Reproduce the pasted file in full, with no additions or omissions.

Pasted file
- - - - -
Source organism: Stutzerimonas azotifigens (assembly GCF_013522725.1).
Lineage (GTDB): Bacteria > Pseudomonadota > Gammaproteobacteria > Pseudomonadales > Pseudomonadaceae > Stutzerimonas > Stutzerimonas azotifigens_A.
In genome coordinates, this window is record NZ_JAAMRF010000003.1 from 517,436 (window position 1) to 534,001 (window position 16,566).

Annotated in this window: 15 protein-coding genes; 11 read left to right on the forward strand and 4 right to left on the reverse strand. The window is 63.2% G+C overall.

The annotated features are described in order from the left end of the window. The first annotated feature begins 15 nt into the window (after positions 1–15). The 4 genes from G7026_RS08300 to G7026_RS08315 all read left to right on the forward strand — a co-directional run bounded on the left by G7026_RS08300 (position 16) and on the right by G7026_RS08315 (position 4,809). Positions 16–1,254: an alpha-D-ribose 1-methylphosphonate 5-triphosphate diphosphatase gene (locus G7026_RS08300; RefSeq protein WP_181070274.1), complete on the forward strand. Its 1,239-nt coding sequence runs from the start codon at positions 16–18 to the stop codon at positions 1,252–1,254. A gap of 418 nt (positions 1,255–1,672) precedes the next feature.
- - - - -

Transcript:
Source organism: Stutzerimonas azotifigens (assembly GCF_013522725.1).
Lineage (GTDB): Bacteria > Pseudomonadota > Gammaproteobacteria > Pseudomonadales > Pseudomonadaceae > Stutzerimonas > Stutzerimonas azotifigens_A.
In genome coordinates, this window is record NZ_JAAMRF010000003.1 from 517,436 (window position 1) to 534,001 (window position 16,566).

Annotated in this window: 15 protein-coding genes; 11 read left to right on the forward strand and 4 right to left on the reverse strand. The window is 63.2% G+C overall.

The annotated features are described in order from the left end of the window. The first annotated feature begins 15 nt into the window (after positions 1–15). The 4 genes from G7026_RS08300 to G7026_RS08315 all read left to right on the forward strand — a co-directional run bounded on the left by G7026_RS08300 (position 16) and on the right by G7026_RS08315 (position 4,809). Positions 16–1,254: an alpha-D-ribose 1-methylphosphonate 5-triphosphate diphosphatase gene (locus G7026_RS08300; RefSeq protein WP_181070274.1), complete on the forward strand. Its 1,239-nt coding sequence runs from the start codon at positions 16–18 to the stop codon at positions 1,252–1,254. A gap of 418 nt (positions 1,255–1,672) precedes the next feature.